Peter Coffey, the associate vice president for community and government relations, added that if DePaul’s enrollment does increase, long-term plans are in place to accommodate additional housing in three DePaul-owned lots.

“We currently have zoning approval to add more housing,” Coffey said. “There is a plan on paper that allows for housing to be built within our existing property footprint that’s already zoned.”

Some questioned why the surface lot on the corner of Fullerton and Sheffield would not be the location of the practice facility.

“Why would you put this tucked down inside the campus if you want everyone to see it and miss the opportunity to really build this on one of the busiest streets on the North side of the city,” Barbara Perry, a Lincoln Park resident, said. “You’ve got that land just sitting there … these things aren’t making any sense to me.”

Coffey discussed the surface lot in detail, stating DePaul plans to utilize that space for a very large property that would build parking underground, running from Sheffield to Seminary and Fullerton to Montana. The university is required to replace the parking spots at that site if they are built over.

“That’s the kind of massive development that’s slated for that site. I cannot stand here and tell you when that’s going to happen,” Coffey said. “Moving the basketball site to that lot does not achieve what we’re trying to do long-term at DePaul University.”

Lincoln Park resident Maggie Grossman has been going to Blue Demon basketball games since she was a kid and believes the university has moved past its era of basketball greatness. She believes the facility would take away from the character of the neighborhood without bringing much support for the basketball team.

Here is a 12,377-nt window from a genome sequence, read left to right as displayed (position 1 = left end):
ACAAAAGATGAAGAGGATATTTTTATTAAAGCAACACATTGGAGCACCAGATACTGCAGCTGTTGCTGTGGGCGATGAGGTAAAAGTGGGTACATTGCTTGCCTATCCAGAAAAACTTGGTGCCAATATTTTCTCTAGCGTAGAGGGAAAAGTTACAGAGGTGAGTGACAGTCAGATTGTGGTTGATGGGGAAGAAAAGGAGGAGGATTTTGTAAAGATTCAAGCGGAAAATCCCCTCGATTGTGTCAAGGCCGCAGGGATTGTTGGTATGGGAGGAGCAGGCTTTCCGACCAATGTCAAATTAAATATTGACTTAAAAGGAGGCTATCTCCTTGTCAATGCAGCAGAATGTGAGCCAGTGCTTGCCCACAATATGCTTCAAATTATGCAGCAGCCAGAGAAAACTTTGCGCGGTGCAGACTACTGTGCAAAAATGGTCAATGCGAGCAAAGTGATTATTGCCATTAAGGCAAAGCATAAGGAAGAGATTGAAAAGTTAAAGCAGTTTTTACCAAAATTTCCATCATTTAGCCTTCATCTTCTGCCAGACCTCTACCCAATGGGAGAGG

“From my point of view, that is the real value of DePaul education right now. In the last 20 years, DePaul education is about being part of the Chicago community,” Grossman said. “DePaul is not the little school under the ‘L’ anymore. They’re not coming here for the basketball team.”

DePaul student Tim Anderson responded later on, speaking about the university’s legacy in basketball and how coach Ray Meyer and his son Joey represented the Vincentian values of the university at large. He said these values are best projected when leaders in the athletics program use their visibility and reputation to spread them, alluding to Peevy’s reference to the athletics program as the “front porch” of the university.

“When I speak about this from a basketball perspective, I’m not an athlete, but I care about it because I understand as a marketing student … attract the most talent to DePaul because that is ultimately the most outward-facing example and voice of our university,” Anderson said. “We are trying to do our best as a university to be open to make concessions and make adjustments so that we fit better within the neighborhood we’ve been a part of for 125 years.”

Timmy Knudsen, alderman for the 43rd ward, which includes DePaul’s Lincoln Park campus, also spoke at the meeting. He said his office asked DePaul to make “significant changes” to their first proposal in November. These changes involved design, aesthetics, openness to the general student population, size, sustainability, long-term preservation efforts and use for youth sports leagues.

On Friday, May 3, the Alderman’s office sent an update via email.

“Our office has not made a final determination related to the project, and accordingly, will continue to negotiate in order to ensure that if a project is done, it is one that benefits our community for generations,” Knudsen said.